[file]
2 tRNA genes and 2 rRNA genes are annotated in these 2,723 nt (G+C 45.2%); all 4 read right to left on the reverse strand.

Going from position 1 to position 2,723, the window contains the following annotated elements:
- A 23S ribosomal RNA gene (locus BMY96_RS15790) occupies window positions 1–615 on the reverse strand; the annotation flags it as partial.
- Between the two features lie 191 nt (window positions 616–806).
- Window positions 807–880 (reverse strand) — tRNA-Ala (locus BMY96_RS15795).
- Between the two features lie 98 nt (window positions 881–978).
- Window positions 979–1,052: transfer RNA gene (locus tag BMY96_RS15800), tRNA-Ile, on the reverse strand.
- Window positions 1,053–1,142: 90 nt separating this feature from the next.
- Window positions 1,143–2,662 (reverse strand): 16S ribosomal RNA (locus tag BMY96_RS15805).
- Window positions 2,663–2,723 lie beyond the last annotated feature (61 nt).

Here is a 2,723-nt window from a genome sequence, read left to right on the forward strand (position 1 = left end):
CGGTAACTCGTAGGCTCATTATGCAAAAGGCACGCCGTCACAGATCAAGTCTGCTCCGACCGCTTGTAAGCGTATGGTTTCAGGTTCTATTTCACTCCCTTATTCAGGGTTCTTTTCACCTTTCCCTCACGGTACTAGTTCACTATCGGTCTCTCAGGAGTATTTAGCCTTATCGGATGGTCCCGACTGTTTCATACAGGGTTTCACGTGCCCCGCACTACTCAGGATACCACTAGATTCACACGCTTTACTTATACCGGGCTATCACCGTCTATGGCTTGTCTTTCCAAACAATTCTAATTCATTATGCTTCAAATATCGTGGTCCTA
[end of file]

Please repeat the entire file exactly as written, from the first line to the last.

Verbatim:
2 tRNA genes and 2 rRNA genes are annotated in these 2,723 nt (G+C 45.2%); all 4 read right to left on the reverse strand.

Going from position 1 to position 2,723, the window contains the following annotated elements:
- A 23S ribosomal RNA gene (locus BMY96_RS15790) occupies window positions 1–615 on the reverse strand; the annotation flags it as partial.
- Between the two features lie 191 nt (window positions 616–806).
- Window positions 807–880 (reverse strand) — tRNA-Ala (locus BMY96_RS15795).
- Between the two features lie 98 nt (window positions 881–978).
- Window positions 979–1,052: transfer RNA gene (locus tag BMY96_RS15800), tRNA-Ile, on the reverse strand.
- Window positions 1,053–1,142: 90 nt separating this feature from the next.
- Window positions 1,143–2,662 (reverse strand): 16S ribosomal RNA (locus tag BMY96_RS15805).
- Window positions 2,663–2,723 lie beyond the last annotated feature (61 nt).

Here is a 2,723-nt window from a genome sequence, read left to right on the forward strand (position 1 = left end):
CGGTAACTCGTAGGCTCATTATGCAAAAGGCACGCCGTCACAGATCAAGTCTGCTCCGACCGCTTGTAAGCGTATGGTTTCAGGTTCTATTTCACTCCCTTATTCAGGGTTCTTTTCACCTTTCCCTCACGGTACTAGTTCACTATCGGTCTCTCAGGAGTATTTAGCCTTATCGGATGGTCCCGACTGTTTCATACAGGGTTTCACGTGCCCCGCACTACTCAGGATACCACTAGATTCACACGCTTTACTTATACCGGGCTATCACCGTCTATGGCTTGTCTTTCCAAACAATTCTAATTCATTATGCTTCAAATATCGTGGTCCTA